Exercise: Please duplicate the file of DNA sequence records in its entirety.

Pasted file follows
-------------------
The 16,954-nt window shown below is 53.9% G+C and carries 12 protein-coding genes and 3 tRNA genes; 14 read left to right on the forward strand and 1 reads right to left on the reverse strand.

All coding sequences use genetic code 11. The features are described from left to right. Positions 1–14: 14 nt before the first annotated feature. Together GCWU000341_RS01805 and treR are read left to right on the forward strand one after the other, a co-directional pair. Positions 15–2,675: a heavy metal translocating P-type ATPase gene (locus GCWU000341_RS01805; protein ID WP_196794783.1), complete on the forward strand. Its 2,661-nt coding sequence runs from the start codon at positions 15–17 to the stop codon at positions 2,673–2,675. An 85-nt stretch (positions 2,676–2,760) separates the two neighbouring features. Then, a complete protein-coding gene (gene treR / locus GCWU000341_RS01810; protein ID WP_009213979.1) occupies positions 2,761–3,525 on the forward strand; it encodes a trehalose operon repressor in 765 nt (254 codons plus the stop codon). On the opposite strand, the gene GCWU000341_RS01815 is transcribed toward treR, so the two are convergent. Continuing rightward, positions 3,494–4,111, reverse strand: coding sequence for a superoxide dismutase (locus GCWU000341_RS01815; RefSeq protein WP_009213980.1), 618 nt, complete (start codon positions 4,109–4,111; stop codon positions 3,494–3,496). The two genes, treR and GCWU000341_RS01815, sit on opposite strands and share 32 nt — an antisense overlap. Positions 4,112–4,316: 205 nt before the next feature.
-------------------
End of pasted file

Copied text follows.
The 16,954-nt window shown below is 53.9% G+C and carries 12 protein-coding genes and 3 tRNA genes; 14 read left to right on the forward strand and 1 reads right to left on the reverse strand.

All coding sequences use genetic code 11. The features are described from left to right. Positions 1–14: 14 nt before the first annotated feature. Together GCWU000341_RS01805 and treR are read left to right on the forward strand one after the other, a co-directional pair. Positions 15–2,675: a heavy metal translocating P-type ATPase gene (locus GCWU000341_RS01805; protein ID WP_196794783.1), complete on the forward strand. Its 2,661-nt coding sequence runs from the start codon at positions 15–17 to the stop codon at positions 2,673–2,675. An 85-nt stretch (positions 2,676–2,760) separates the two neighbouring features. Then, a complete protein-coding gene (gene treR / locus GCWU000341_RS01810; protein ID WP_009213979.1) occupies positions 2,761–3,525 on the forward strand; it encodes a trehalose operon repressor in 765 nt (254 codons plus the stop codon). On the opposite strand, the gene GCWU000341_RS01815 is transcribed toward treR, so the two are convergent. Continuing rightward, positions 3,494–4,111, reverse strand: coding sequence for a superoxide dismutase (locus GCWU000341_RS01815; RefSeq protein WP_009213980.1), 618 nt, complete (start codon positions 4,109–4,111; stop codon positions 3,494–3,496). The two genes, treR and GCWU000341_RS01815, sit on opposite strands and share 32 nt — an antisense overlap. Positions 4,112–4,316: 205 nt before the next feature.